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__import__ in Python

·2 mins

It’s known that Python’s import statement is implemented by __import__ function. In general, if we want to import a module dynamically, we can use import_module function, which is a wrapper around __import__.

The most important difference between these two functions is that import_module() returns the specified package or module (e.g. pkg.mod), while import() returns the top-level package or module (e.g. pkg). –

import itertools and from requests import exceptions can be translated to:

import importlib

itertools = importlib.import_module('itertools')
exceptions = importlib.import_module('requests.exceptions')

__import__ #

This is an advanced function that is not needed in everyday Python programming, unlike importlib.import_module().

Here is an example of how __import__ is called:

old_import = __import__

def noisy_importer(name, globals=None, locals=None, fromlist=None, level=0):
    print(f'name: {name!r}')
    print(f'fromlist: {fromlist}')
    print(f'level: {level}')
    print('-' * 80)
    return old_import(name, locals, globals, fromlist, level)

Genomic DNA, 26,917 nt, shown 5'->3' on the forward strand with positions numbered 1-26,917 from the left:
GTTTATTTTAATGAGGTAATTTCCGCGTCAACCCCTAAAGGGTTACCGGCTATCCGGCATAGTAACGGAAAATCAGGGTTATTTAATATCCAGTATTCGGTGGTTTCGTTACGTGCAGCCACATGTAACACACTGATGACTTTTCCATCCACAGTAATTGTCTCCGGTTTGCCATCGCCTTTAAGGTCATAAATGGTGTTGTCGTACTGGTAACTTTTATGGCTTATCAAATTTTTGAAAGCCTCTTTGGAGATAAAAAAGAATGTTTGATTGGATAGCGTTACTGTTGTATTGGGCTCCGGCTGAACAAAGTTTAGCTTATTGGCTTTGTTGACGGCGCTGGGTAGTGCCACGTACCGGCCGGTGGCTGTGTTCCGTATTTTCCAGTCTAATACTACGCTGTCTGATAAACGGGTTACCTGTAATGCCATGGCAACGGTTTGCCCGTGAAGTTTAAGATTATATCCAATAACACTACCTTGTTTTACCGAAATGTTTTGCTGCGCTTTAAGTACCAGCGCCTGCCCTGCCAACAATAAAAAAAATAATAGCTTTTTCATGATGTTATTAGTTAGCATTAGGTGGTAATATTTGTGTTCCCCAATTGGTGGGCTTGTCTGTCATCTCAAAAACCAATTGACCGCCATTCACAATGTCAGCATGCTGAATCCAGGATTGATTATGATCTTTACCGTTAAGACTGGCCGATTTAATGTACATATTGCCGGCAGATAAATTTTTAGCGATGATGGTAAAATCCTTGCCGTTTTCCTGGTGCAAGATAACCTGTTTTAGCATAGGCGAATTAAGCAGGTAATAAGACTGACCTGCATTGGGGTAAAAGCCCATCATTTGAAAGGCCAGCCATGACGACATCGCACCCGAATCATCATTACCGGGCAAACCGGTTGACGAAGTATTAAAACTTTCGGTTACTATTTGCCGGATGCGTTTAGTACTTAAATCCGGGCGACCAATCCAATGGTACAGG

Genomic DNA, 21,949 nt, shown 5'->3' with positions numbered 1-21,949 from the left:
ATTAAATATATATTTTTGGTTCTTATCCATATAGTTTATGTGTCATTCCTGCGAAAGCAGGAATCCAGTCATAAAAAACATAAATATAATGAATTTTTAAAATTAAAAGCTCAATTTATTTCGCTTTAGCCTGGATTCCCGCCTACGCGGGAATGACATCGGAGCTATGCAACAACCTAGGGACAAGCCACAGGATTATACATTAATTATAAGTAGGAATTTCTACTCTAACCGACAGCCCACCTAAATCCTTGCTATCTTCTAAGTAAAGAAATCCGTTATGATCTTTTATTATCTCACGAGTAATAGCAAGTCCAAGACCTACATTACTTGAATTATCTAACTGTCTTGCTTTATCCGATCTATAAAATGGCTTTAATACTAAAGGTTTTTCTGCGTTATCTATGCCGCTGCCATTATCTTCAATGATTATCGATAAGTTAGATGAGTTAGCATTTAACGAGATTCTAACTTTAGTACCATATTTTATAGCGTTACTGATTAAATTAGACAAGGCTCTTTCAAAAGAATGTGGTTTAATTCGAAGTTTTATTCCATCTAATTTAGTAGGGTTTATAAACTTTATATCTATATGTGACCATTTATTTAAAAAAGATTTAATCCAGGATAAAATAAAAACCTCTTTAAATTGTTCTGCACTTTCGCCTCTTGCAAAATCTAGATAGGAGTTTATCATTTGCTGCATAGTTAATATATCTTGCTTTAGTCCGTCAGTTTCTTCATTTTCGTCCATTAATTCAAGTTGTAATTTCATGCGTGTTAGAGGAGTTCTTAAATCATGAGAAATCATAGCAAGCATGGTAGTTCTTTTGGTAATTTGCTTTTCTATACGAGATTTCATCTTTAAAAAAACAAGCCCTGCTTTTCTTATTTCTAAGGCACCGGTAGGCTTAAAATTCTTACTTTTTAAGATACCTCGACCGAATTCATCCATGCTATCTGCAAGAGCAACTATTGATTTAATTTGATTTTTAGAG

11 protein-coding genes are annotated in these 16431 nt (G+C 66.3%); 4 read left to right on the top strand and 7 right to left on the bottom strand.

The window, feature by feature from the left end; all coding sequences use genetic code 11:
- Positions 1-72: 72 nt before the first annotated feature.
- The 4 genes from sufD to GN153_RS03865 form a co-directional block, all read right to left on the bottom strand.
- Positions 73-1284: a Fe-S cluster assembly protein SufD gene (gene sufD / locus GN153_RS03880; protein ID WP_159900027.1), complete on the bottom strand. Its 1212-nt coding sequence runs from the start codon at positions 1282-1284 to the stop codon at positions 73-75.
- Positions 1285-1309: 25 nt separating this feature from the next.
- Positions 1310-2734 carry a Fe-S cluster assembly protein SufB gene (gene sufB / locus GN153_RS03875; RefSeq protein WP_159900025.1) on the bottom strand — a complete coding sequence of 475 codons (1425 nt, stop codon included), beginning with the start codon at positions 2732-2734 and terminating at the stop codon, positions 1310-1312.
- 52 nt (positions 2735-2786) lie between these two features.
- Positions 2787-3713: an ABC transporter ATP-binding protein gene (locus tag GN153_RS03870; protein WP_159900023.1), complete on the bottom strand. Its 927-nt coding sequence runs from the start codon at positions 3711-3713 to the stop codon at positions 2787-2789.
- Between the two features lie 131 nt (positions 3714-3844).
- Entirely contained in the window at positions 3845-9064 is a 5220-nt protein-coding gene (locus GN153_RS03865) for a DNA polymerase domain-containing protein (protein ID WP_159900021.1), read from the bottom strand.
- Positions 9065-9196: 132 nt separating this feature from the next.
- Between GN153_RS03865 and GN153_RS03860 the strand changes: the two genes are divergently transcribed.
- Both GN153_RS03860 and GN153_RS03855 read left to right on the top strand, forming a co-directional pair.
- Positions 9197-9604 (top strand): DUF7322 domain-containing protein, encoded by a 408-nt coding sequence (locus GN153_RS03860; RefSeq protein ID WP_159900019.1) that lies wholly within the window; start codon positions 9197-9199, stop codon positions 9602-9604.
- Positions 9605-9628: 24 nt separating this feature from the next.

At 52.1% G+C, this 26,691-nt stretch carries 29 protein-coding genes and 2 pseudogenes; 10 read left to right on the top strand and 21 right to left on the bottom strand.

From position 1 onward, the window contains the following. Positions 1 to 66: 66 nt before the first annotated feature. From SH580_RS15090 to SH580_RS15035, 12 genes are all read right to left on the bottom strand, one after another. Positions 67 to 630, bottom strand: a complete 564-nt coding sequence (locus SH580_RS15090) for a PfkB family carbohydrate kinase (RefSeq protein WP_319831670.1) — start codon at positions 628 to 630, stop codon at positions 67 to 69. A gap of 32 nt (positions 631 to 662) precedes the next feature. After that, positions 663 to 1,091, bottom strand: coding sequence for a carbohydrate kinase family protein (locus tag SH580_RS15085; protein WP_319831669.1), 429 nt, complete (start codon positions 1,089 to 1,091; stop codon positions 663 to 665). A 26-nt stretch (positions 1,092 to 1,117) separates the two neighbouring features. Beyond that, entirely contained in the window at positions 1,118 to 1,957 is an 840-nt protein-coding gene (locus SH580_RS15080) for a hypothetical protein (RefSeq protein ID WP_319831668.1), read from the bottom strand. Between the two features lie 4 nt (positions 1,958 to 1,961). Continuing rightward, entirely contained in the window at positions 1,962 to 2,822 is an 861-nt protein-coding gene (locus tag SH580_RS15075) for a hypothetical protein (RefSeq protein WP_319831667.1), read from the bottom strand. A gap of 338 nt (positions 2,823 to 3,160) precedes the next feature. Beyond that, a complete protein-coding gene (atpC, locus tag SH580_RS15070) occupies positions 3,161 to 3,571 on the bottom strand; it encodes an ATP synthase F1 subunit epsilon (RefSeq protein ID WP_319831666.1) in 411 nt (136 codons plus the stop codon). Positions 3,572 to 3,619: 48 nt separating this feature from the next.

import builtins
builtins.__import__ = noisy_importer

print('import math')
import math
print('from math import sqrt')
from math import sqrt

import math
name: 'math'
fromlist: None
level: 0
from math import sqrt
name: 'math'
fromlist: ('sqrt',)
level: 0

As we mentioned earlier, the __import__ returns the top level module.

For example, requests=__import('requests.exceptions',globals(),locals(),[],0). If you want to get the submodule exceptions, you need to use getattr: equests_exceptions=getattr(__import__('requests', globals(), locals(), [], 0), 'exceptions').

There is another tricky way to import the submodule: use a non-empty fromlist: requests_exceptions = __import__('requests.exceptions', globals(), locals(), [None], 0).

Additionally, we can also set fromlist to specify the names of submodules that should be imported. The statement from spam.ham import eggs, sausage as saus can be translated to

_temp = __import__('spam.ham', globals(), locals(), ['eggs', 'sausage'], 0)
eggs = _temp.eggs
saus = _temp.sausage

Skip importing non-existing modules with __import__ #

This a use case of the __import__ function. Some packages are missing, but we want to make sure that the code does not crash when importing them.

import builtins
from unittest.mock import Mock
old_import = __import__

def skip_imports(name, globals=None, locals=None, fromlist=None, level=0):
    skip_list = {'urllib3', 'requests_oauthlib', 'cryptography'}
    if name in skip_list or any(name.startswith(f'{p}.') for p in skip_list):
        return Mock()
        return old_import(name, globals, locals, fromlist, level)

builtins.__import__ = skip_imports